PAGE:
4. I let my imagination rip.
    5. Readers become celebrities.
    6. People get giddy and buy more books.

    Why do you do this?
    Readers are cool. Authors work hard. Publishers take chances. And you all deserve to be seen!

    (Thanks Suzanne Long!)

  • Choose What You Read NY – Choose What You Read NY is a non profit organization that offers free books to New Yorkers, encouraging its residents to read more, giving them an alternative to the free papers that get tossed out and even the digi-trash that crowds our time. In doing so, we help to recycle used books that would have unfortunately been thrown away.

    You will find us near major subway stations on the first Tuesday of each month.The idea is that once someone is finished with a book, they either drop it off in one of our conveniently located drop boxes or back to us at a station. Unlike a library, there will be no due dates, penalties, fees or registrations. We only ask that you return it once you are done so that the same book can be enjoyed by another commuter.

  • What was the last book, magazine and newspaper you read on the subway? – 6000 people respond and the New York Times posts the results
  • How and what people read on the New York City subways – Plenty of detailed examples of people, their books, and their travels: "Reading on the subway is a New York ritual, for the masters of the intricately folded newspaper, as well as for teenage girls thumbing through magazines, aspiring actors memorizing lines, office workers devouring self-help inspiration, immigrants newly minted — or not — taking comfort in paragraphs in a familiar tongue. These days, among the tattered covers may be the occasional Kindle, but since most trains are still devoid of Internet access and cellphone reception, the subway ride remains a rare low-tech interlude in a city of inveterate multitasking workaholics. And so, we read.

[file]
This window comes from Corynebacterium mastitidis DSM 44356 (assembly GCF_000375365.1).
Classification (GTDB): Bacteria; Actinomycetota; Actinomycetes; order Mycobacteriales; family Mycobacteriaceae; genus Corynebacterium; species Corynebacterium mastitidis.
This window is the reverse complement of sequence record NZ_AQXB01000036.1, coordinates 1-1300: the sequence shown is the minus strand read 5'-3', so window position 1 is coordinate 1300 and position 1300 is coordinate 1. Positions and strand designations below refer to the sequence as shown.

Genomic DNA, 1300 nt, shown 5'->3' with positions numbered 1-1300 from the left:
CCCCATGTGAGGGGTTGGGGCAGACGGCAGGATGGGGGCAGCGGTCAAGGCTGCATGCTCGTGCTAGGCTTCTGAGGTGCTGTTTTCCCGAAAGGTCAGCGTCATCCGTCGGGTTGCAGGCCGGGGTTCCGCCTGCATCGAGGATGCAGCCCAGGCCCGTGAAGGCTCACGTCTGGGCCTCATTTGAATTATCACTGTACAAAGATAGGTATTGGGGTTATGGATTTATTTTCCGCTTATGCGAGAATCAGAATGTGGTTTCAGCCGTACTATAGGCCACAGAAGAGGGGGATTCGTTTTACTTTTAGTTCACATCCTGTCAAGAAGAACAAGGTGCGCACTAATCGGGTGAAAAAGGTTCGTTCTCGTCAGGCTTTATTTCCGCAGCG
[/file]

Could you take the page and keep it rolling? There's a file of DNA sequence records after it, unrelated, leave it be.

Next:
There are those whose commutes are carefully timed to the length of a Talk of the Town section of The New Yorker, those who methodically page their way through the classics, and those who always carry a second trash novel in case they unexpectedly make it to the end of the first on a glacial F train."

    (thanks Avi and Anne)

  • Lego grabs ahold of customers with both hands – From 2006, great Wired piece about Lego's approach to involving ardent fans/customers in developing future products.
  • Noting:books – the simple yet dynamic way to track your reading, from the dates you start and finish a book, to your thoughts along the way.
  • CourseSmart brings textbooks to the iPhone in PDF; major readability challenges ensue – “It’s not the first place to go to read your textbook,” Mr. Lyman said of the iPhone app. But he said that it could be helpful if “you’re standing outside of the classroom, the quiz is in 10 minutes, and you want to go back to that end-of-chapter summary that helped you understand the material.”